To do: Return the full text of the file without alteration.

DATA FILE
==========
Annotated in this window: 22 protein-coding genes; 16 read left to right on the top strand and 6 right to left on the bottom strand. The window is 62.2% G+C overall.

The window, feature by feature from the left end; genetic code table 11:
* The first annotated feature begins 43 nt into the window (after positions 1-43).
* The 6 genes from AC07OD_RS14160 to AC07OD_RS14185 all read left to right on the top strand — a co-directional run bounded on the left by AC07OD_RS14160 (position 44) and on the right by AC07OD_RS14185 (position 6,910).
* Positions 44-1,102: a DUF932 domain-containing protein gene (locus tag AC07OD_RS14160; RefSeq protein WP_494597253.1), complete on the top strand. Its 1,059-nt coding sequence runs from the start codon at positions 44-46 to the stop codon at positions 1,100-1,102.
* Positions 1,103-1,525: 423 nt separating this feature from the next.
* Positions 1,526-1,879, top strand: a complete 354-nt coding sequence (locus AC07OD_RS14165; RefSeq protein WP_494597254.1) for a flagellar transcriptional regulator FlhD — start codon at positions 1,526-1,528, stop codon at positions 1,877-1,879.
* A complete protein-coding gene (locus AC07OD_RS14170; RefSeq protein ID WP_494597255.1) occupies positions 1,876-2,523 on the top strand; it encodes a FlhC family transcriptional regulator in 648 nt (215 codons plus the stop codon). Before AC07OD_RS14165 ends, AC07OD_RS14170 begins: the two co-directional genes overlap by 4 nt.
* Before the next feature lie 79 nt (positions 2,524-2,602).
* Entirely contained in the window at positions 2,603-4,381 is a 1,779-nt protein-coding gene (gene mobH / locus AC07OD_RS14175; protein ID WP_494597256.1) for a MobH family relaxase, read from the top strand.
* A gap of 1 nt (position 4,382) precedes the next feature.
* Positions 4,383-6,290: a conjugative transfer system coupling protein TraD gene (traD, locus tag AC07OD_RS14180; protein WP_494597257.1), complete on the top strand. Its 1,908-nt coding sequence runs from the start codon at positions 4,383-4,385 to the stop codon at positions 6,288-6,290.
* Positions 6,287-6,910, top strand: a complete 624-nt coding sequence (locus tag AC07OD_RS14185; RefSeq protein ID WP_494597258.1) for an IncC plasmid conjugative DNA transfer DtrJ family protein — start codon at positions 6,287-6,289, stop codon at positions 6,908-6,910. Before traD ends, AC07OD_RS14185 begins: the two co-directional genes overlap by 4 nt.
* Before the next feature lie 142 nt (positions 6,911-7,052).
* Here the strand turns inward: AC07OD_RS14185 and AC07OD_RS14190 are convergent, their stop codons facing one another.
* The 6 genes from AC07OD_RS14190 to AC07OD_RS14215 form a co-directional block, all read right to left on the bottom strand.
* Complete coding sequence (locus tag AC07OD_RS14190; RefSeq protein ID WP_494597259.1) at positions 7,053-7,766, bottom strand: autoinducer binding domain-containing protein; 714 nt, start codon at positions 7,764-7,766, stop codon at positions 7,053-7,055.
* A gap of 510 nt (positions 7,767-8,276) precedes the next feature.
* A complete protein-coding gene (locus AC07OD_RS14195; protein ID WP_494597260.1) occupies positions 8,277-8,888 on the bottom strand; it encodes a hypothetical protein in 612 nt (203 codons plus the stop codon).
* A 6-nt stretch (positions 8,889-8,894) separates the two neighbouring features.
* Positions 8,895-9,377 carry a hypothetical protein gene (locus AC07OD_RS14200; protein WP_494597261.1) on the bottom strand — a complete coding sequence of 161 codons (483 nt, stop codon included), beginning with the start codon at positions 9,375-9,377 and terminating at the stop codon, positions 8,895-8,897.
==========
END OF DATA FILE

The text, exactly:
Annotated in this window: 22 protein-coding genes; 16 read left to right on the top strand and 6 right to left on the bottom strand. The window is 62.2% G+C overall.

The window, feature by feature from the left end; genetic code table 11:
* The first annotated feature begins 43 nt into the window (after positions 1-43).
* The 6 genes from AC07OD_RS14160 to AC07OD_RS14185 all read left to right on the top strand — a co-directional run bounded on the left by AC07OD_RS14160 (position 44) and on the right by AC07OD_RS14185 (position 6,910).
* Positions 44-1,102: a DUF932 domain-containing protein gene (locus tag AC07OD_RS14160; RefSeq protein WP_494597253.1), complete on the top strand. Its 1,059-nt coding sequence runs from the start codon at positions 44-46 to the stop codon at positions 1,100-1,102.
* Positions 1,103-1,525: 423 nt separating this feature from the next.
* Positions 1,526-1,879, top strand: a complete 354-nt coding sequence (locus AC07OD_RS14165; RefSeq protein WP_494597254.1) for a flagellar transcriptional regulator FlhD — start codon at positions 1,526-1,528, stop codon at positions 1,877-1,879.
* A complete protein-coding gene (locus AC07OD_RS14170; RefSeq protein ID WP_494597255.1) occupies positions 1,876-2,523 on the top strand; it encodes a FlhC family transcriptional regulator in 648 nt (215 codons plus the stop codon). Before AC07OD_RS14165 ends, AC07OD_RS14170 begins: the two co-directional genes overlap by 4 nt.
* Before the next feature lie 79 nt (positions 2,524-2,602).
* Entirely contained in the window at positions 2,603-4,381 is a 1,779-nt protein-coding gene (gene mobH / locus AC07OD_RS14175; protein ID WP_494597256.1) for a MobH family relaxase, read from the top strand.
* A gap of 1 nt (position 4,382) precedes the next feature.
* Positions 4,383-6,290: a conjugative transfer system coupling protein TraD gene (traD, locus tag AC07OD_RS14180; protein WP_494597257.1), complete on the top strand. Its 1,908-nt coding sequence runs from the start codon at positions 4,383-4,385 to the stop codon at positions 6,288-6,290.
* Positions 6,287-6,910, top strand: a complete 624-nt coding sequence (locus tag AC07OD_RS14185; RefSeq protein ID WP_494597258.1) for an IncC plasmid conjugative DNA transfer DtrJ family protein — start codon at positions 6,287-6,289, stop codon at positions 6,908-6,910. Before traD ends, AC07OD_RS14185 begins: the two co-directional genes overlap by 4 nt.
* Before the next feature lie 142 nt (positions 6,911-7,052).
* Here the strand turns inward: AC07OD_RS14185 and AC07OD_RS14190 are convergent, their stop codons facing one another.
* The 6 genes from AC07OD_RS14190 to AC07OD_RS14215 form a co-directional block, all read right to left on the bottom strand.
* Complete coding sequence (locus tag AC07OD_RS14190; RefSeq protein ID WP_494597259.1) at positions 7,053-7,766, bottom strand: autoinducer binding domain-containing protein; 714 nt, start codon at positions 7,764-7,766, stop codon at positions 7,053-7,055.
* A gap of 510 nt (positions 7,767-8,276) precedes the next feature.
* A complete protein-coding gene (locus AC07OD_RS14195; protein ID WP_494597260.1) occupies positions 8,277-8,888 on the bottom strand; it encodes a hypothetical protein in 612 nt (203 codons plus the stop codon).
* A 6-nt stretch (positions 8,889-8,894) separates the two neighbouring features.
* Positions 8,895-9,377 carry a hypothetical protein gene (locus AC07OD_RS14200; protein WP_494597261.1) on the bottom strand — a complete coding sequence of 161 codons (483 nt, stop codon included), beginning with the start codon at positions 9,375-9,377 and terminating at the stop codon, positions 8,895-8,897.